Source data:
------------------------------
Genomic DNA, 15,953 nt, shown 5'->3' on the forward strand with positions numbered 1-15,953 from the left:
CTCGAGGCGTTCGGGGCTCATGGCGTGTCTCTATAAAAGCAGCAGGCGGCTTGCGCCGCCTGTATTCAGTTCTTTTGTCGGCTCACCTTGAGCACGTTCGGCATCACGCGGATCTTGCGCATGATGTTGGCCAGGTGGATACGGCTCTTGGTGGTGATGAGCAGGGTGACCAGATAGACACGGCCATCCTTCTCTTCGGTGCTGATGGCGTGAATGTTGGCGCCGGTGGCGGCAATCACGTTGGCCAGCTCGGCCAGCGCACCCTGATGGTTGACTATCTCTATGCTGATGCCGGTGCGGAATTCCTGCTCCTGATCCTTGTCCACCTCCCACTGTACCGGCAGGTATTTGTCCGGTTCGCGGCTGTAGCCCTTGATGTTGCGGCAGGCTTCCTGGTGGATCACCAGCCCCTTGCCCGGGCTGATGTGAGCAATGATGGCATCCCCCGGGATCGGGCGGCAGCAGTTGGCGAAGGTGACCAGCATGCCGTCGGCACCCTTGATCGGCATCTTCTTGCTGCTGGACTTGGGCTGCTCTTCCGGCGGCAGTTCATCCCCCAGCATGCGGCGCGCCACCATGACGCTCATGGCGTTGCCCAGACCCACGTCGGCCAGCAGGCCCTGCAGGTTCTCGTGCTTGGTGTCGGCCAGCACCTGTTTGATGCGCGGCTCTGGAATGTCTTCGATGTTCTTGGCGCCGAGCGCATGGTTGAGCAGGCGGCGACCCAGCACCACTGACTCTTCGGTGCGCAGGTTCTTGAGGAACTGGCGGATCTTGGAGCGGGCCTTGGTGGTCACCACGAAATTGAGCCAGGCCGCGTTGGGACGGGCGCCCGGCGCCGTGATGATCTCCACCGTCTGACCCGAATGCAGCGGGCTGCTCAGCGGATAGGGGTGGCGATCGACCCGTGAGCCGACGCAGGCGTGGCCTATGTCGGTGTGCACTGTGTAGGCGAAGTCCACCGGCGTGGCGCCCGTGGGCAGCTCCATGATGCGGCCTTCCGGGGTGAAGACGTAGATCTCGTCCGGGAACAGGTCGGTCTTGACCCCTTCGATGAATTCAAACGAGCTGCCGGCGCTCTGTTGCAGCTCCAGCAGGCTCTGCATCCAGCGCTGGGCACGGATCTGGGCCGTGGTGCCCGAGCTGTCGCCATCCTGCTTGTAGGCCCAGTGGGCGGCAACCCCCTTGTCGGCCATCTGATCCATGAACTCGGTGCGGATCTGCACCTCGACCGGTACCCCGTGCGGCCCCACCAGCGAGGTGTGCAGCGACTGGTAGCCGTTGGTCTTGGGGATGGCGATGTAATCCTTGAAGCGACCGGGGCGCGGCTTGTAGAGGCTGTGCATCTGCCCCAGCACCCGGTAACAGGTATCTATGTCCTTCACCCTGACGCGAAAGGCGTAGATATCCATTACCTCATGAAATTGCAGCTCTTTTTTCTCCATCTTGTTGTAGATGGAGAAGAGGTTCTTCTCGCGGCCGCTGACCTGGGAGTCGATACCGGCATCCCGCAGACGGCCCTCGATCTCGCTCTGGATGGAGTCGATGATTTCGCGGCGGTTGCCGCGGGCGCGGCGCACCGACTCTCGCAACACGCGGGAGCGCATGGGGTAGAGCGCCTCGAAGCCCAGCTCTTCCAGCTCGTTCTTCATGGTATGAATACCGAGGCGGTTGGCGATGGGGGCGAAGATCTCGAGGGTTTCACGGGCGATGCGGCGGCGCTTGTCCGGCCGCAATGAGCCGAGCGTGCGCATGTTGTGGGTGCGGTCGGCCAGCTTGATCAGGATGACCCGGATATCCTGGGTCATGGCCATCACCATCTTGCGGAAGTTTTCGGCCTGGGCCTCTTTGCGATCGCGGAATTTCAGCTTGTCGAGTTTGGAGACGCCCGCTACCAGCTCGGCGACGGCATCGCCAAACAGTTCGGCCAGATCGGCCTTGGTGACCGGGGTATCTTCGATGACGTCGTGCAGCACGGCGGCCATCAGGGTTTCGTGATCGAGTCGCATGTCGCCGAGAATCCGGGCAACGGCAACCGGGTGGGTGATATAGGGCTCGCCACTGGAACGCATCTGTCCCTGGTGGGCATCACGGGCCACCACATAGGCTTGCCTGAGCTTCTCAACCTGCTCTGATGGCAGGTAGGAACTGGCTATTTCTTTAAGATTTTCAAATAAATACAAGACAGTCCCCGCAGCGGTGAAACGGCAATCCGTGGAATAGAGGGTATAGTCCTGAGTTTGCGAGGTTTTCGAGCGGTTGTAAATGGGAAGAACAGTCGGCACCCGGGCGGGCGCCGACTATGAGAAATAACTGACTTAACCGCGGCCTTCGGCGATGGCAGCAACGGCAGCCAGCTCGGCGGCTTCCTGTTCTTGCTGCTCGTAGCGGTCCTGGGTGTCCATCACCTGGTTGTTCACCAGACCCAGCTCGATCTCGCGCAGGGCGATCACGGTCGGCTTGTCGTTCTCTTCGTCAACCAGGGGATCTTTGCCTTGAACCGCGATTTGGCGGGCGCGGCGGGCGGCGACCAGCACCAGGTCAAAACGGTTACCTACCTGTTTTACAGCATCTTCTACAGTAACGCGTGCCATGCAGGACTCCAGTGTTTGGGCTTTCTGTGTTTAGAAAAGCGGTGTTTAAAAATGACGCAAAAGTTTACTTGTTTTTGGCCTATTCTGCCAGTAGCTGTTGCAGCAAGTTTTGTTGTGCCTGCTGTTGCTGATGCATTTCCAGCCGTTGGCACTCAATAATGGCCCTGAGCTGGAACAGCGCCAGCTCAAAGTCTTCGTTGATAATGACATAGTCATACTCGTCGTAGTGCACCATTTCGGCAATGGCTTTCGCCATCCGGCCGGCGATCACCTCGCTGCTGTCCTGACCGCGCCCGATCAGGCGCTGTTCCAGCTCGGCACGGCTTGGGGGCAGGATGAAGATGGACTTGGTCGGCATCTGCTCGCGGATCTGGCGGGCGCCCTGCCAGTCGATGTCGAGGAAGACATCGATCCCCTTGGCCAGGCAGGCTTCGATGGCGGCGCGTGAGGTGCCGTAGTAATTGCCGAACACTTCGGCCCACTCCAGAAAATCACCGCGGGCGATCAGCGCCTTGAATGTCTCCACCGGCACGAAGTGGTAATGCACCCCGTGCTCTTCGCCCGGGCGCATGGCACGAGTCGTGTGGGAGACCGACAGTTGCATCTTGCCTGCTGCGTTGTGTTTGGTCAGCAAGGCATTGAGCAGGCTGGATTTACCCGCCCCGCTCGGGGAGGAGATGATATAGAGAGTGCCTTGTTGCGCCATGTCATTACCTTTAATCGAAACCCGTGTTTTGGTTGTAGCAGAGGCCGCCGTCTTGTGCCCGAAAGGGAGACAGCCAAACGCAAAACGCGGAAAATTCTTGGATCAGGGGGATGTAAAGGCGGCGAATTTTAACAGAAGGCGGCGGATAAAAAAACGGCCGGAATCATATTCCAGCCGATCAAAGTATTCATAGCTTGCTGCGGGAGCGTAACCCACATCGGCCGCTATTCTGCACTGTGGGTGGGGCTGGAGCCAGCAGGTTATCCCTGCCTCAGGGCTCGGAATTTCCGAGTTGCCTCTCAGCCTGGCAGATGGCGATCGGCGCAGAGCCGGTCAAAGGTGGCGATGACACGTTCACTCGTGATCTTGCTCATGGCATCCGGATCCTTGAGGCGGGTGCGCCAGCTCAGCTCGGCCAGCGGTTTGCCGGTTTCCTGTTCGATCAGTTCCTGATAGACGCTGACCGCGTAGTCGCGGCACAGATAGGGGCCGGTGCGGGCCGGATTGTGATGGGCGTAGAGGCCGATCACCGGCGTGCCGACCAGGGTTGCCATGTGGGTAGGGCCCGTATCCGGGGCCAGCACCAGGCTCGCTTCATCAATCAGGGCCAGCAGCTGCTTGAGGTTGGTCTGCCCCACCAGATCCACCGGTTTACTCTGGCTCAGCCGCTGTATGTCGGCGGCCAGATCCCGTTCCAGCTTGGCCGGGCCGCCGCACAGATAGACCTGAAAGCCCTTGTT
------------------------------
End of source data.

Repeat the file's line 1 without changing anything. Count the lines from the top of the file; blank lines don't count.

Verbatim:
Genomic DNA, 15,953 nt, shown 5'->3' on the forward strand with positions numbered 1-15,953 from the left: